Is VoIP the next tech PR goldmine?

Voice-over-Internet Protocol is tipped to be the next big thing in technology, provided consumers warm to the concept. David Quainton says PR is the best discipline to explain VoIP – and thus sell it – to the masses

VoIP is forcing its way into the public consciousness. On laptops, in small businesses and through advertising campaigns, Voice-over-Internet Protocol's status can be compared with that of the internet in the mid-1990s. It is ready for take-off.

VoIP is essentially the use of internet technology for low-cost phone calls. For the carriers, such as BT, it means cheaper infrastructure.
Industry experts claim the simple premise of putting calls across a digital connection will eventually become the telephony service of choice. It is not surprising, then, that big players are adding VoIP to their armoury.

Last week Microsoft bought its second VoIP firm, Media-Streams, to add to last month's purchase of Teleo. News International has been linked with making investments in the technology, and eBay recently bought market leader Skype.

So VoIP is turning into a major industry – and one that will require PR to develop. Carrot Communications founder Richard Houghton, who works with IT services firm Atos Origin, warns: 'VoIP has been overhyped and overpromised. It's time to show its real benefits.'
Evolving technology VoIP promises the kind of extra services that only digital technology can provide. These include being able to
'attach' documents to phone calls, like one would with email, and advanced billing. 'On a basic level it's easy to understand. It's just a box of tricks you plug into your broadband connection,' says Rene Millman, news editor of tech title SC Magazine. But he concedes: 'Some of the technical elements may be more difficult to promote.'
Early campaigns on the benefits of VoIP appear to have been overshadowed by media reports of poor service and security threats. 'Because it's over the internet, it's open to hackers,' says Millman. 'That puts people off.'

The market, he says, is at a turning point: it is hung up on negative stories and needs to trigger mass recognition of the benefits. 'It's the network effect,' Millman explains. 'The more people use it, the more valuable it will be. Companies need to have this explained to them so they can see the benefit of getting in early.'

VoIP has matured to overcome problems with sound quality, and
encryption ensures a respectable level of security. Promotion of the technology is hindered by lack of understanding among the general public.

Silicon.com editor Tony Hallett says: 'VoIP is cheap and flexible. But the message is being muddled.'

One hurdle is the umbrella term of 'VoIP' that defines three types of internet telephony. At one end there is the technology that kids and geeks are using on their home PCs, such as Skype (essentially a broadband connection with a phone attached). In the middle are the dedicated services, such as Vonage – which last week appointed Inferno Communications (PRWeek, 4 November) – aimed at businesses and home users. The other end is the domain of the telecoms industry itself, which is an established user of VoIP.
'It's not a message you can get across by just advertising,' says Hallett. 'Does the man on the street know that every phone call he makes already uses IP? If he did, it could help erase the fear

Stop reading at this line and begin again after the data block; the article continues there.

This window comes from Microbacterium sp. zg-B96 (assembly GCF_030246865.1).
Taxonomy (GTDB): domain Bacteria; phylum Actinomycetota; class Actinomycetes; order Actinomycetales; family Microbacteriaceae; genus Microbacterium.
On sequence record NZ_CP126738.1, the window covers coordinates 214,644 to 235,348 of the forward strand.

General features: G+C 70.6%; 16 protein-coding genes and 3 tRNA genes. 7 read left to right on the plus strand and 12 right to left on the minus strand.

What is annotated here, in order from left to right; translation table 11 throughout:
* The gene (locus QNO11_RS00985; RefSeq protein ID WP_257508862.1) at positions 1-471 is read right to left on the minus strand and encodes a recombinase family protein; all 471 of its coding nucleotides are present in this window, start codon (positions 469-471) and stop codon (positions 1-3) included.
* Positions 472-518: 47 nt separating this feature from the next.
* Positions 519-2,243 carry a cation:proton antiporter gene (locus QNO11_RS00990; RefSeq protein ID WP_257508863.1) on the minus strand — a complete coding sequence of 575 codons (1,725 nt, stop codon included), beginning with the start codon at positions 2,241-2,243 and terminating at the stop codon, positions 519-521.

surrounding VoIP.'

But getting businesses on board might not be quite so easy. 'Security and quality can be demonstrated quickly,' says Houghton. 'But VoIP hasn't changed the world yet. Businesses need to be shown real benefits.'

Under budgetary pressures, the phrase 'if it ain't broke, don't fix it' is one many businesses live by. The problem in pushing VoIP is that there is nothing wrong with the current telephone system.

'An international company will not migrate to VoIP straight away. It would cost too much,' says Houghton.

He suggests that initially targeting smaller companies might make sense because they are more likely to adopt new technology.

The rise of Skype
It is the progress of Skype that has largely driven the industry.

'Skype had brilliant PR because it could say it was free and everybody loves things that are free, whether it's completely true or not,' says BT senior media relations manager Mike Jarvis.

In April, Skype passed the 100 million download mark, before being
purchased by eBay in October. It is the clear leader in the home-user market. 'Technology moves very quickly,' says Jarvis. 'We're spending £10bn on internet telephony and combating Skype directly.'

BT Communicator, BT's rival to Skype, is being promoted with cheaper international rates and quality of service at the forefront of campaigns.

To snatch market share from Skype and Vonage, rivals will need to think on their toes and deliver a clear message. 'PR is the only medium that can explain VoIP properly,' says Lewis PR senior account executive Rachel Hodgson, who works on Equant's VoIP service. 'There's even confusion between Skype and [business market leader] Vonage. The benefits are difficult to get across when the audience doesn't understand what the service does.'

Education is vital. VoIP will be big business if it can communicate what the technology means for users. And that is good news for the PR industry.

Of course, the situation would be helped if the technology had more of a catchy name.

'No one understands what "VoIP" means. It's very geeky,' says Jarvis.

'We use the terms "voice-over-internet" or "voice-over-broadband", otherwise people will reject the technology out of hand. I mean, who responds to something called VoIP?'

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